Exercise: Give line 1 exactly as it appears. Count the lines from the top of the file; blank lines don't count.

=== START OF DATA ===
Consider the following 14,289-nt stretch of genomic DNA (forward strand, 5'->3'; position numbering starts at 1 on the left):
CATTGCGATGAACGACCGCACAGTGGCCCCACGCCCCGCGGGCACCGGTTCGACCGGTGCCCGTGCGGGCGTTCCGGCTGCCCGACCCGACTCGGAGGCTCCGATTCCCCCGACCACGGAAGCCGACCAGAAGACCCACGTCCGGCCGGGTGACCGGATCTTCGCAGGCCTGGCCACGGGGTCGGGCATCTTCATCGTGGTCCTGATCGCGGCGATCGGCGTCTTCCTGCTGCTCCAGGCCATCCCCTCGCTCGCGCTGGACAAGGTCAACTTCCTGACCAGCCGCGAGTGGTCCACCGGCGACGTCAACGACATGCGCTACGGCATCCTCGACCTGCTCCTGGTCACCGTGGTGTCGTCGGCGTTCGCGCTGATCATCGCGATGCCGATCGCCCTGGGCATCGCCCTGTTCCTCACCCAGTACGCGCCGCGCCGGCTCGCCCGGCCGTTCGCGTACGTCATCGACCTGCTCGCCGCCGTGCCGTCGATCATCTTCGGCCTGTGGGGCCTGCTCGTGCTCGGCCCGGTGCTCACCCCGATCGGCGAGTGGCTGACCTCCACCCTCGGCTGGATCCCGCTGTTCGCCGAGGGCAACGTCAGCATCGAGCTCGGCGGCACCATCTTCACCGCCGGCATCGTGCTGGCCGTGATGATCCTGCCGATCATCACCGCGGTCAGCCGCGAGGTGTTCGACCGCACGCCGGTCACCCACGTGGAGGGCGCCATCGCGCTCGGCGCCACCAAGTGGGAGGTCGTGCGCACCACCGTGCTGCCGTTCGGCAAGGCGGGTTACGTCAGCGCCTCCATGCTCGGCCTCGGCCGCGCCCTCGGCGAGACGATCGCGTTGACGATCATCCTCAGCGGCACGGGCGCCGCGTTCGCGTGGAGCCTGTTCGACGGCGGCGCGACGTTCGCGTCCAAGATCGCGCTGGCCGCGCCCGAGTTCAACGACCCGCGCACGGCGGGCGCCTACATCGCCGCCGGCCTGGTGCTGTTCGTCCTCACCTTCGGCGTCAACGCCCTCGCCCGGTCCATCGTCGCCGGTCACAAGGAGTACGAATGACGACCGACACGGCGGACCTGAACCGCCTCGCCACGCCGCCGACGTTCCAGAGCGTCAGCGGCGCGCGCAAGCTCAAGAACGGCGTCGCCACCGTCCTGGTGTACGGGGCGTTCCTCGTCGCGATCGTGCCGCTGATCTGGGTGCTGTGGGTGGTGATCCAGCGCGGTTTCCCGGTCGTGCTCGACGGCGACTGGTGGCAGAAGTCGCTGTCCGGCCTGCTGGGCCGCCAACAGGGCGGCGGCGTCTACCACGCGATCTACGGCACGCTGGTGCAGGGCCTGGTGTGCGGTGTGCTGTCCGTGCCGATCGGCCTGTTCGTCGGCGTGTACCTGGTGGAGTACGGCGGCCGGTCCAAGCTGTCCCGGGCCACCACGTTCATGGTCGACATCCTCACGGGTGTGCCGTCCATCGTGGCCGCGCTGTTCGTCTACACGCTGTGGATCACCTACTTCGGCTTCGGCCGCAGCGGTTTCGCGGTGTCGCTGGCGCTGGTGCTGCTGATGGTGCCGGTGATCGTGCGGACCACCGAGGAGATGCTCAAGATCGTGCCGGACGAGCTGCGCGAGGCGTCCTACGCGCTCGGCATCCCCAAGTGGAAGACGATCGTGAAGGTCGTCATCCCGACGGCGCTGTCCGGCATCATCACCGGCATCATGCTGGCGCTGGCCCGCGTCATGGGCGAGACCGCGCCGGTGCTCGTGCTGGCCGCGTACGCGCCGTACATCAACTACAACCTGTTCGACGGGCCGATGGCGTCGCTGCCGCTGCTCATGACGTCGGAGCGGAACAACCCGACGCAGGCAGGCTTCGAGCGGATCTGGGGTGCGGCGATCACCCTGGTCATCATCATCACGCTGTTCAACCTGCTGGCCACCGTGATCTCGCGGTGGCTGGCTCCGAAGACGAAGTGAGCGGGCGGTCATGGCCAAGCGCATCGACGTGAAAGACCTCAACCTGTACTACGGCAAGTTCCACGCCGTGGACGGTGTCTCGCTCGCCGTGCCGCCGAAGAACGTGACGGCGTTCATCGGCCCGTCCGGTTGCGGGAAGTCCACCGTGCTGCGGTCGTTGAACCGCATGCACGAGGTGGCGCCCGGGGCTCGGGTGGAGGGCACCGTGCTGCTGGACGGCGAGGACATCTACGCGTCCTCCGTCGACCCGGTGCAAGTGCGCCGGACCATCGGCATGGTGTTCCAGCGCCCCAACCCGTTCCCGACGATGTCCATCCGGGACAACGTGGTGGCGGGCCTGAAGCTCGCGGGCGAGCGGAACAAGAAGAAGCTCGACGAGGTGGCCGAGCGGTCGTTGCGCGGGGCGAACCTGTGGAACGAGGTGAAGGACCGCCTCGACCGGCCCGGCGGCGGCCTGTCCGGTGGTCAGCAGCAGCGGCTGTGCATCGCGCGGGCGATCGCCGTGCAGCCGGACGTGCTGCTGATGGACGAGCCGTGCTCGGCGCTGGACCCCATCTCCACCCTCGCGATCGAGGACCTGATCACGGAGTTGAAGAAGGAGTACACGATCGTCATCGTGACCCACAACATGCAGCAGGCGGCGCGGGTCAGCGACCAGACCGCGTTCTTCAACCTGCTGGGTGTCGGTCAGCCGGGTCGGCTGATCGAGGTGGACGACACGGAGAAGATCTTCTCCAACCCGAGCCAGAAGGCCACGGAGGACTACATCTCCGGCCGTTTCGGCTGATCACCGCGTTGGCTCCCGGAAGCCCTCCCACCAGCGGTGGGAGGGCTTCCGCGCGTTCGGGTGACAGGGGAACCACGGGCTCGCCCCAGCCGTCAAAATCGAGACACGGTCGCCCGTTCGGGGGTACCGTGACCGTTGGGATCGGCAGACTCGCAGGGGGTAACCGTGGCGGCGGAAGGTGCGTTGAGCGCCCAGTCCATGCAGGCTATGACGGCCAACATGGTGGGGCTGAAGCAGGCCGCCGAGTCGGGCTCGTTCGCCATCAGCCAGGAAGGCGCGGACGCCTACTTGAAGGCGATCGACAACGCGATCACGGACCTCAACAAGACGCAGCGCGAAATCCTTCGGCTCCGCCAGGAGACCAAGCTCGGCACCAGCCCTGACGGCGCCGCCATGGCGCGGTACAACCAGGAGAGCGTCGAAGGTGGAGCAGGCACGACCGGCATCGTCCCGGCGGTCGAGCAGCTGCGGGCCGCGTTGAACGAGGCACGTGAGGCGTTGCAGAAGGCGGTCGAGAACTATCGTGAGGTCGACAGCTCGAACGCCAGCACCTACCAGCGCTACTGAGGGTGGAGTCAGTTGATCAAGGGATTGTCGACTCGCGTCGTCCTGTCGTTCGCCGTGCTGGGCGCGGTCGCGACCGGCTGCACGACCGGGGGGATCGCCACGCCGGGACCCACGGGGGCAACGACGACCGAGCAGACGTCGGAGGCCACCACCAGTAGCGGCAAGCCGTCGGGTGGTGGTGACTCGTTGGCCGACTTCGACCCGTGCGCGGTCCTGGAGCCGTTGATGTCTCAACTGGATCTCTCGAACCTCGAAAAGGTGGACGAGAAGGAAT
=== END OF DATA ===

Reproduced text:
Consider the following 14,289-nt stretch of genomic DNA (forward strand, 5'->3'; position numbering starts at 1 on the left):